A very simple example could be when you are driving and you are in a hurry because you are late for work. You get agitated, you swear at every red light, you call names when someone cuts you off, and your patience is really tried if you get caught in a traffic jam. What causes these emotions? If you answer automatically, you will probably say that they are caused by the number of traffic lights that the city council has placed on that road; or the uncivic people who cuts you off with no regard, or the shitty traffic jams you have to put up with daily in this city. However, if we stop for a moment, we see that, rather, it’s the thoughts “I’m going to be late for the presentation”; “I’m going to be told off”; “this is the fourth time I’ve been late this month”, or “I’m going to get fired” that cause those bodily sensations that we call emotions. But, instead of paying attention to what is REALLY happening to us, to the worry, the fear, the guilt, that being late rises in us, we make an alternate reading of what is going on, and we place all the focus on a totally different spot.

Another example could be when you are dealing with your children or grandchildren, trying to get them to finish dinner, do their homework, or take a shower. They are slacking off, ignoring you, or outright defying you and refusing to do what you tell them to do. Right there, you feel a number of things on your body, which can be summarized as ‘pissed off as hell’. The thoughts that sustain this emotional state are of the type ‘he is a disobedient child’, ‘this child is constantly defying me’, ‘as usual, she just wants to annoy me’, or ‘I can’t wait until he leaves home’.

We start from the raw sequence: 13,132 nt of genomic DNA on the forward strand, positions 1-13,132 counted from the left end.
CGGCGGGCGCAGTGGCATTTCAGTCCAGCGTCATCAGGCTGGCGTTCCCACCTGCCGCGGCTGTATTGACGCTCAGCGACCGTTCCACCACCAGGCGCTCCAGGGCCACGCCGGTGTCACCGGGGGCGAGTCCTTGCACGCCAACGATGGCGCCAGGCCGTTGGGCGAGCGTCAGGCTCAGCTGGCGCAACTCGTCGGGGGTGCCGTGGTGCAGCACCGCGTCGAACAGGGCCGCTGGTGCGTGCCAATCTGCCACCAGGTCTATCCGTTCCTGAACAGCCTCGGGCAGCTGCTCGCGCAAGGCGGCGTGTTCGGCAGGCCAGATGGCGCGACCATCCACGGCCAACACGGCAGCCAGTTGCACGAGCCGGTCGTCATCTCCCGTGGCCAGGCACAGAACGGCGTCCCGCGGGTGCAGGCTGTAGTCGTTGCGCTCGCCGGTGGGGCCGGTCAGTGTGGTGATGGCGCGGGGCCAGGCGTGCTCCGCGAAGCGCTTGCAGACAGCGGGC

However, if we stop to observe what is REALLY happening to us, we can see that, the fact that our child is not listening to us awakens in us fears, memories, complexes, hurts and frustrations, which have nothing to do with them, or with the present situation, but rather with situations from our own remote history that are very present in our reactions and emotions.

One more example (very real personal one). My 82-year-old mother asks me to sleep over at her house. She is afraid to sleep alone, because she finds it difficult to breathe and gets dizzy when walking to the bathroom by herself. She has anxiety, and increased physical deterioration. She smokes a lot, in spite of having pulmonary emphysema and a recently developed lung tumor. I have been battling with her for months, feeling very angry, because she complains about her condition and about not getting better, but she won’t stop doing those things that make her symptoms worse. I get very upset, and I keep thinking she is very selfish, always has been, and doesn’t give a damn about anyone but herself.

When one day, after trying to apply my own lectures, I managed to stop and examine these emotions, I realized that, deep down, they are nothing more (or less) than the thermometer that marks the anguish of a daughter, who only wants her mother to be well in her last years, to improve her health, to be happy, to enjoy herself. Anguish, helplessness and sadness caused by the sudden realization that the improvement of her mother’s condition is probably not going to happen. And her stubbornness will probably remain intact no matter how much I huff and puff. Realizing this helps me to accept it, and to stop fighting against the wall of my own stubbornness.

In spite of all the above, and even remembering that emotions are not set in stone, they do inform us of important things. Learning to read those important things is crucial to understand what is REALLY going on, and what we can (or can’t) do about it. If you want to know more, you can read this related article.